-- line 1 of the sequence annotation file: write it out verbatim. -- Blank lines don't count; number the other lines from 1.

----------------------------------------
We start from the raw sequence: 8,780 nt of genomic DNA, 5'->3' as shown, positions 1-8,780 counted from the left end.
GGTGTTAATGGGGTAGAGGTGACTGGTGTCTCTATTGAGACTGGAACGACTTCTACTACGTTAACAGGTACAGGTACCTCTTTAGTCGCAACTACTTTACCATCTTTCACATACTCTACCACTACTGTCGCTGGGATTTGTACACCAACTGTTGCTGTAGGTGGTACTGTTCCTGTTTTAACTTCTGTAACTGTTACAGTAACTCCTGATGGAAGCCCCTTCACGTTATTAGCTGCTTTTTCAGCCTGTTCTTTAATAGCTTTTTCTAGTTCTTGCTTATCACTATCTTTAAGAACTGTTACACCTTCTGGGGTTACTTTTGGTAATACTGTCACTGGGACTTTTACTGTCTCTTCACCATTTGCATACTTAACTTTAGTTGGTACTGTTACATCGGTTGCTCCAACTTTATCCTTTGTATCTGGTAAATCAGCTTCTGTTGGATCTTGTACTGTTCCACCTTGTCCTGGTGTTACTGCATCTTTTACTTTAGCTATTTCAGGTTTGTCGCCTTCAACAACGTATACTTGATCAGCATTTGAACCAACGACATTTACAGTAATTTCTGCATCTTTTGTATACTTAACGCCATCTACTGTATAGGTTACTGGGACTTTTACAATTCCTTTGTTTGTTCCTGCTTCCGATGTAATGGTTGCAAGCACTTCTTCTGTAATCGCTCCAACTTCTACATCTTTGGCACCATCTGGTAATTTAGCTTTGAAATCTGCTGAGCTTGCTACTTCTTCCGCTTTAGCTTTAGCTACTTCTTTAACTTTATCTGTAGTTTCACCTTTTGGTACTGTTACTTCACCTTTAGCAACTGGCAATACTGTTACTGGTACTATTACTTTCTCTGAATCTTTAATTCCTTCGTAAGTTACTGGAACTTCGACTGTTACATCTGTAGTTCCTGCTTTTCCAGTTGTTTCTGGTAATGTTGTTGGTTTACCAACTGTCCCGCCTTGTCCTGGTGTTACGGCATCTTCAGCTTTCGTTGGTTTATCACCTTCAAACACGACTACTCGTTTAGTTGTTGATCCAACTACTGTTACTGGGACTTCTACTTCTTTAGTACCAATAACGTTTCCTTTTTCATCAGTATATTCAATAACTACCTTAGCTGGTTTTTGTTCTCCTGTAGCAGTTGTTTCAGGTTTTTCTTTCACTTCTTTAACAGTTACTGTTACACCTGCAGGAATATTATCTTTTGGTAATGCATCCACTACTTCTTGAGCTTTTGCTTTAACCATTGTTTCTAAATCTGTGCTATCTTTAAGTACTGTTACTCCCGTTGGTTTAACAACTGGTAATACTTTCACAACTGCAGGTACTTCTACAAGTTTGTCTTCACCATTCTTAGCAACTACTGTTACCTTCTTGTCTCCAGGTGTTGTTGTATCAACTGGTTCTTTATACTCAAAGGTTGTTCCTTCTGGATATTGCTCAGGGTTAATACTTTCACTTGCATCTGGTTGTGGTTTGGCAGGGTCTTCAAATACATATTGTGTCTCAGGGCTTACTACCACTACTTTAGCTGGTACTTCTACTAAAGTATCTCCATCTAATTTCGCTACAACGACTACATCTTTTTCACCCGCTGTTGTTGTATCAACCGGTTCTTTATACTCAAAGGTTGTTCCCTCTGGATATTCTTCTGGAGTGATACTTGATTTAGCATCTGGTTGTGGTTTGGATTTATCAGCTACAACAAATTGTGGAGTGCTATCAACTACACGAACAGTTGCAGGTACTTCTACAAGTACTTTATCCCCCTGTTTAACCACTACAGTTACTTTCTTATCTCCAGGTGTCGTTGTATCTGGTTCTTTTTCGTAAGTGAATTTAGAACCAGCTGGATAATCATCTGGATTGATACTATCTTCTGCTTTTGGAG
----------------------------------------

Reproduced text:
We start from the raw sequence: 8,780 nt of genomic DNA, 5'->3' as shown, positions 1-8,780 counted from the left end.